Family gatherings were the most social Via ever got. She wasn’t introverted exactly, it was just that, compared to her family, other people were boring.
This opinion was reinforced every time the gathered members settled into their seats and the story-telling began.
A couple of years ago, the privilege of initiating the ritual had become Via’s. Quietly collecting the dirty dishes, she smiled at her aunt and said, “The pie was a little salty, Aunt Beck.”
“No! Was it?”
With a teasing smile, Via shook her head. “It wasn’t. But I’ll never forget the year it was.”
Laughter and an exhalation of relief from Aunt Beck. “Thank goodness. I still can’t get over how it happened…”
And so it began. The relatives would tell familiar tales and a few new kickers, but Via’s favorite was the one her mother told.
“We were on our way home, from Henry’s doctor appointment, when we saw the cat. Poor thing was laying in the road, fur matted with blood, but still breathing. And you know how we did things out there: if you saw an animal like that, you didn’t take it to the vet, you put it out of its misery.”
Henry nudged Via, gave her a knowing grin, a bit of chocolate on his lip.
“We had a shovel in the back, the heavy, metal kind, and so Jonas pulled over. We all got out of the truck, me and the kids to stand a safe distance away, and Jonas to deal with the cat. Before he walked away, he said to me, ‘Don’t let the kids watch.’ I nodded, and fully intended to make sure none of them saw. But Hailey was in hysterics; she’d seen the cat and-”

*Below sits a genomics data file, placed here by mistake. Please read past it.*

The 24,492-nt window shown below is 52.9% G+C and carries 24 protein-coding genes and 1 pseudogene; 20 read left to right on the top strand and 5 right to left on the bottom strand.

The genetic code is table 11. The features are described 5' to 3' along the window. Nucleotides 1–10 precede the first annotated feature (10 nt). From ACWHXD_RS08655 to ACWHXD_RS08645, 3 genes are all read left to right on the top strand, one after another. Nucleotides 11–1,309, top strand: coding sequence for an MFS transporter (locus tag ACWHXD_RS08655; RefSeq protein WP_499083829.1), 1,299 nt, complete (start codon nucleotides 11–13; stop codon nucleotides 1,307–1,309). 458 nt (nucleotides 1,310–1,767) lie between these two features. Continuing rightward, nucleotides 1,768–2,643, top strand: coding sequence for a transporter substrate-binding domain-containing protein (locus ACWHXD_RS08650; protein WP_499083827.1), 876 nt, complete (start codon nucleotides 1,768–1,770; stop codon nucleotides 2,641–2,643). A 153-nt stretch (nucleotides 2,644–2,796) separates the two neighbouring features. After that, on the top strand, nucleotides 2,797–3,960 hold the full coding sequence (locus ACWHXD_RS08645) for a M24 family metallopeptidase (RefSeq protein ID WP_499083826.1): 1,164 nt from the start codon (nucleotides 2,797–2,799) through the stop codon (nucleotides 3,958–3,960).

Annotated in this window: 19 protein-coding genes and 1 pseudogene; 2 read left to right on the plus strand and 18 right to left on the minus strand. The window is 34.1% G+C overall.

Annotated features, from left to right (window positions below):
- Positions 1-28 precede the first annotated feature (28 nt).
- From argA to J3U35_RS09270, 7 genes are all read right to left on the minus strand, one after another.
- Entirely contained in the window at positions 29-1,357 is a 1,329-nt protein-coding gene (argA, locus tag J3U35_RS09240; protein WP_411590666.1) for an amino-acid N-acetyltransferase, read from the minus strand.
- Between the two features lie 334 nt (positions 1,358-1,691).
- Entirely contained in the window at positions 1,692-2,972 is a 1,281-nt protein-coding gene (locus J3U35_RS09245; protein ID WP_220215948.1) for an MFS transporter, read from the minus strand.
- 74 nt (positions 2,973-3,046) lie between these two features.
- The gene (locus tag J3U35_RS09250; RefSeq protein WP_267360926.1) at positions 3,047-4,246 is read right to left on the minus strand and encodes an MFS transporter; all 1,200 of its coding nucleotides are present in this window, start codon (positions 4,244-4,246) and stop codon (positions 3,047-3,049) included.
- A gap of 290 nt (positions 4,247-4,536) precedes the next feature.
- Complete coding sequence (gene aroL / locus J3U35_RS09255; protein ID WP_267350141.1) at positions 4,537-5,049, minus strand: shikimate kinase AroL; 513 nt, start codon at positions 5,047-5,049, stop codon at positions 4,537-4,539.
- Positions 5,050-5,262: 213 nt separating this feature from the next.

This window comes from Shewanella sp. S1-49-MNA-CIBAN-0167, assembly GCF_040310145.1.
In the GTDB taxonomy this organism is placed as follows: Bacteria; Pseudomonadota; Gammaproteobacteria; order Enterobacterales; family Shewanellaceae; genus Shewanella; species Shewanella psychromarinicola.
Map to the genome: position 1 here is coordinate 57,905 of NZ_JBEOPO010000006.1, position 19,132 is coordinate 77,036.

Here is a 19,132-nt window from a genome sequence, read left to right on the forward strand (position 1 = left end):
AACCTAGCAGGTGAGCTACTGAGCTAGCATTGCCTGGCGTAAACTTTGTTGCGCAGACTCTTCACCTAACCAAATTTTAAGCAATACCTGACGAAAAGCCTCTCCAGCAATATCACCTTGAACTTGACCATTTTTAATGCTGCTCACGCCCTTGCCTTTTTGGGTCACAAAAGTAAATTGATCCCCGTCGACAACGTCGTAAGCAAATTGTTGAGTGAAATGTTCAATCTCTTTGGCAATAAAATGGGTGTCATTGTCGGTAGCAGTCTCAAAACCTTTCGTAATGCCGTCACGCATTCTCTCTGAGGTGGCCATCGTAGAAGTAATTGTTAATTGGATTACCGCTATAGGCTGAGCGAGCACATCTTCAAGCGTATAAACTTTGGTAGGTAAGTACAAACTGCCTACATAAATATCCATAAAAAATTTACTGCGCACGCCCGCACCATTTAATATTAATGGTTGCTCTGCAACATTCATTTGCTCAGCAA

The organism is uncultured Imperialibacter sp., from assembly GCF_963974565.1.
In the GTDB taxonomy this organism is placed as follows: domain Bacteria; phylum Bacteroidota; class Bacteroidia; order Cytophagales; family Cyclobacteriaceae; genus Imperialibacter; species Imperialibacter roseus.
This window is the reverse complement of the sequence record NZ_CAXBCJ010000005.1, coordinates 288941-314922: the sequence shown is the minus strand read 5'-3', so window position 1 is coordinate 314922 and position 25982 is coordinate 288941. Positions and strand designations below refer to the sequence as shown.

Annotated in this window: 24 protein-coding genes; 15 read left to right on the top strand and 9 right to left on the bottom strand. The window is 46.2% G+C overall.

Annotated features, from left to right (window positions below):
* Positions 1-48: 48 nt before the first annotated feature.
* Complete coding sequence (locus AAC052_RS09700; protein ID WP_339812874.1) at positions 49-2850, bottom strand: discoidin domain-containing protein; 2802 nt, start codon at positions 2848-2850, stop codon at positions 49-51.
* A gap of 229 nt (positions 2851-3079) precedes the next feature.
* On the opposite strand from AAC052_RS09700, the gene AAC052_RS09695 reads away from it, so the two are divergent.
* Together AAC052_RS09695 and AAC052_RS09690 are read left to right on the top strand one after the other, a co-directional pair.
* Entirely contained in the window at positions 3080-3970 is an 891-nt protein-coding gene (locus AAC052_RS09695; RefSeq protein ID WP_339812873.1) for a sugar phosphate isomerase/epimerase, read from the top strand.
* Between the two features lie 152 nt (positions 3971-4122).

“We all know how I feel about injured animals,” Hailey interjected, smiling.
Henry rolled his eyes. “I still can’t believe you’re vegan.”
“I still can’t understand how you can sleep after you eat meat.”
“Anyways,” their mother said, “she was quite the handful. I was so absorbed in trying to deal with her, that I completely forgot about Henry.
“Now, when we were at that doctor’s appointment, he’d checked on Henry’s speech, you know how he was a little slow in that department. The doctor’d asked him to tell him the sounds of animals, but Henry’d never been close enough to a cat to know what sound it made. So, while I was trying to calm Hailey down, he walked over and watched Jonas kill the cat.”
Shaking her head as she remembered, their mother half-laughed. “Once the deed was done, Henry walked back to me and Jonas went and buried the cat. We piled back into the car and had driven for ten minutes or so, long enough that Hailey had completely calmed down, when Henry opened his mouth, and-